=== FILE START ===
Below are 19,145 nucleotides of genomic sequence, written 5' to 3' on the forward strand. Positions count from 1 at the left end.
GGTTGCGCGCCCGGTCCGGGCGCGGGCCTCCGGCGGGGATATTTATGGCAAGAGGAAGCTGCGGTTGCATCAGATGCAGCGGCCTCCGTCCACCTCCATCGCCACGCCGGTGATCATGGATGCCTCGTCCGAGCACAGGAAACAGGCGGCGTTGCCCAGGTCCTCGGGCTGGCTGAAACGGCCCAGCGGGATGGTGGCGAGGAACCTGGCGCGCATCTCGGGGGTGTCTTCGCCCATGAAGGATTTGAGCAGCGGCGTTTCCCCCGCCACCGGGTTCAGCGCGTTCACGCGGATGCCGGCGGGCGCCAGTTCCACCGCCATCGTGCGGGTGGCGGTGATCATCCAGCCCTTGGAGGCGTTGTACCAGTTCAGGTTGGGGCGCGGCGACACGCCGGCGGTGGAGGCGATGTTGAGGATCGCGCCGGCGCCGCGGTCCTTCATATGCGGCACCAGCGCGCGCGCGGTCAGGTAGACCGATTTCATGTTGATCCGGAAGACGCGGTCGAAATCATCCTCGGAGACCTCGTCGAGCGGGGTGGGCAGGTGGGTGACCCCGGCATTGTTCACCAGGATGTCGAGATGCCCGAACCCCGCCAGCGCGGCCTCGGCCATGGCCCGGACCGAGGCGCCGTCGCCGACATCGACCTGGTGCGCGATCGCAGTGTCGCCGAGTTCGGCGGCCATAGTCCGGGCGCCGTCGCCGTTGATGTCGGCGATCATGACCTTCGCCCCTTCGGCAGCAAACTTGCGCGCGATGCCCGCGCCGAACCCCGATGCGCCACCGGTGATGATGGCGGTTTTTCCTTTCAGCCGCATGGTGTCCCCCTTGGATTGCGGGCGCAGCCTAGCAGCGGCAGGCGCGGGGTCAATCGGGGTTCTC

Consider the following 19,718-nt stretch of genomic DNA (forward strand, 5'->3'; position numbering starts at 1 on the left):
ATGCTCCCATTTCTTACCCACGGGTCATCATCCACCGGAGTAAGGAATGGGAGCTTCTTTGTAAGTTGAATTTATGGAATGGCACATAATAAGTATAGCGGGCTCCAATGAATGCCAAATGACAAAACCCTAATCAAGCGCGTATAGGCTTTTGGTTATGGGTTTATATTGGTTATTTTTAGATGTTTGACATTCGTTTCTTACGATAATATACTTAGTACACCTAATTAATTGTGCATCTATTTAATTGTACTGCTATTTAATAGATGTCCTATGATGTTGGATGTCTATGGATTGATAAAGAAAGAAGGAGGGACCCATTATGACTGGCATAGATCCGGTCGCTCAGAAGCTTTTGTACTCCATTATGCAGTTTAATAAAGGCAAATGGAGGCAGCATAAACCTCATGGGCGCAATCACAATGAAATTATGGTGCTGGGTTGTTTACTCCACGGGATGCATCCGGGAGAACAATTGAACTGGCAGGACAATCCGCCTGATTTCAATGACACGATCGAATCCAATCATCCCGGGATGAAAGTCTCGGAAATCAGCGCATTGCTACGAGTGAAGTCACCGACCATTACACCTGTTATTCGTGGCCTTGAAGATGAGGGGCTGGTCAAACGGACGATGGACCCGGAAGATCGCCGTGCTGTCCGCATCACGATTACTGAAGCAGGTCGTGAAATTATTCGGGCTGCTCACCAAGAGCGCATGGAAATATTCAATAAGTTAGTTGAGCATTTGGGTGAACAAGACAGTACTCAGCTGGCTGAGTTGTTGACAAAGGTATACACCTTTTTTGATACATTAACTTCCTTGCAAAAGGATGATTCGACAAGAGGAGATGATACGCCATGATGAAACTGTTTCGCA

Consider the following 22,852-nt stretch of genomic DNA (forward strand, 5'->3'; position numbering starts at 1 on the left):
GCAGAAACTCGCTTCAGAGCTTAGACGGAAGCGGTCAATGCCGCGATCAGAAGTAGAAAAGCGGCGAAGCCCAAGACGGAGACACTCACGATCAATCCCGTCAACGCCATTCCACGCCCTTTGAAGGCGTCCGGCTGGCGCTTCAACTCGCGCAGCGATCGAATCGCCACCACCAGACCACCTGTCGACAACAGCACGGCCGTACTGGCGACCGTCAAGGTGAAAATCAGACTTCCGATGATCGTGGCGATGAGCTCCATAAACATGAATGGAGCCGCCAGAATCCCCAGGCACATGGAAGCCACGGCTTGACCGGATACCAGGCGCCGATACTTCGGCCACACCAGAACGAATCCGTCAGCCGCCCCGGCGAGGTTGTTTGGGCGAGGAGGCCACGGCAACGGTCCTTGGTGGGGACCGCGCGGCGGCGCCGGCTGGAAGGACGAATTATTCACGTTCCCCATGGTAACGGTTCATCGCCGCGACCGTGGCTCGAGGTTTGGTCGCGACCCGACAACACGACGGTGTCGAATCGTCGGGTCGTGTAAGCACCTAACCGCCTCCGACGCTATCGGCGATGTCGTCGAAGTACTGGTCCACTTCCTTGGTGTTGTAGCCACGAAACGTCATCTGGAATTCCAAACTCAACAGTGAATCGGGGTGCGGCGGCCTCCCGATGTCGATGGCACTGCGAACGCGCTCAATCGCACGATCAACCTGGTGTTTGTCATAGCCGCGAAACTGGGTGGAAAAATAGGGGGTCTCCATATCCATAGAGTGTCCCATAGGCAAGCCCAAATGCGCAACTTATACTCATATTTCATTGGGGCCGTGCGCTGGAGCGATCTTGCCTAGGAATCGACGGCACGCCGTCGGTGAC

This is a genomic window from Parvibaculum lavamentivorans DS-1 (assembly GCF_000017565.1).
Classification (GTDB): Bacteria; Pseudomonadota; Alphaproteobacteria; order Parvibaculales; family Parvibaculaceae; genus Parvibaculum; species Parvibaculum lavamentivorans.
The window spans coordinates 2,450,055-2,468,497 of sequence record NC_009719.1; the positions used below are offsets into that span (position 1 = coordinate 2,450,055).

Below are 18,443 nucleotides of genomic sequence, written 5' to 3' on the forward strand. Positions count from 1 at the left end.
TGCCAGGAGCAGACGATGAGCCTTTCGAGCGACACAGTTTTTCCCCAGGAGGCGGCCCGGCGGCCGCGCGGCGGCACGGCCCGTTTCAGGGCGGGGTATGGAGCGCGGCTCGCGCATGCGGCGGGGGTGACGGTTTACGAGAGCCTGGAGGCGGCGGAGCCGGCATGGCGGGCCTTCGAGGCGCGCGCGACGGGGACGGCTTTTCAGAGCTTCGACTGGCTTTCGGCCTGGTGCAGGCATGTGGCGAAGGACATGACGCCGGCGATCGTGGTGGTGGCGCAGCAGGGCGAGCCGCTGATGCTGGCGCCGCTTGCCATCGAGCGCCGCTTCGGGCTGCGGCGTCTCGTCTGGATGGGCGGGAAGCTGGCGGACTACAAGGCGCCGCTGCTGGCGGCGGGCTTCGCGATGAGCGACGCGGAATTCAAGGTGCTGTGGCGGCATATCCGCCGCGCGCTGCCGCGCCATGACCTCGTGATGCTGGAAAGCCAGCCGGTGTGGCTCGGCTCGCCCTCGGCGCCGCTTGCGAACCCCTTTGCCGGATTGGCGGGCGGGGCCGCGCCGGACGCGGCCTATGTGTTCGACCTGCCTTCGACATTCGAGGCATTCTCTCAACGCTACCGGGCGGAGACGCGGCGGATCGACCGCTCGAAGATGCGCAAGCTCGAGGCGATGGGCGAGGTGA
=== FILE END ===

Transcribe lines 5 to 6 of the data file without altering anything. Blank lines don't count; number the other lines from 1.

Consider the following 22,852-nt stretch of genomic DNA (forward strand, 5'->3'; position numbering starts at 1 on the left):
GCAGAAACTCGCTTCAGAGCTTAGACGGAAGCGGTCAATGCCGCGATCAGAAGTAGAAAAGCGGCGAAGCCCAAGACGGAGACACTCACGATCAATCCCGTCAACGCCATTCCACGCCCTTTGAAGGCGTCCGGCTGGCGCTTCAACTCGCGCAGCGATCGAATCGCCACCACCAGACCACCTGTCGACAACAGCACGGCCGTACTGGCGACCGTCAAGGTGAAAATCAGACTTCCGATGATCGTGGCGATGAGCTCCATAAACATGAATGGAGCCGCCAGAATCCCCAGGCACATGGAAGCCACGGCTTGACCGGATACCAGGCGCCGATACTTCGGCCACACCAGAACGAATCCGTCAGCCGCCCCGGCGAGGTTGTTTGGGCGAGGAGGCCACGGCAACGGTCCTTGGTGGGGACCGCGCGGCGGCGCCGGCTGGAAGGACGAATTATTCACGTTCCCCATGGTAACGGTTCATCGCCGCGACCGTGGCTCGAGGTTTGGTCGCGACCCGACAACACGACGGTGTCGAATCGTCGGGTCGTGTAAGCACCTAACCGCCTCCGACGCTATCGGCGATGTCGTCGAAGTACTGGTCCACTTCCTTGGTGTTGTAGCCACGAAACGTCATCTGGAATTCCAAACTCAACAGTGAATCGGGGTGCGGCGGCCTCCCGATGTCGATGGCACTGCGAACGCGCTCAATCGCACGATCAACCTGGTGTTTGTCATAGCCGCGAAACTGGGTGGAAAAATAGGGGGTCTCCATATCCATAGAGTGTCCCATAGGCAAGCCCAAATGCGCAACTTATACTCATATTTCATTGGGGCCGTGCGCTGGAGCGATCTTGCCTAGGAATCGACGGCACGCCGTCGGTGAC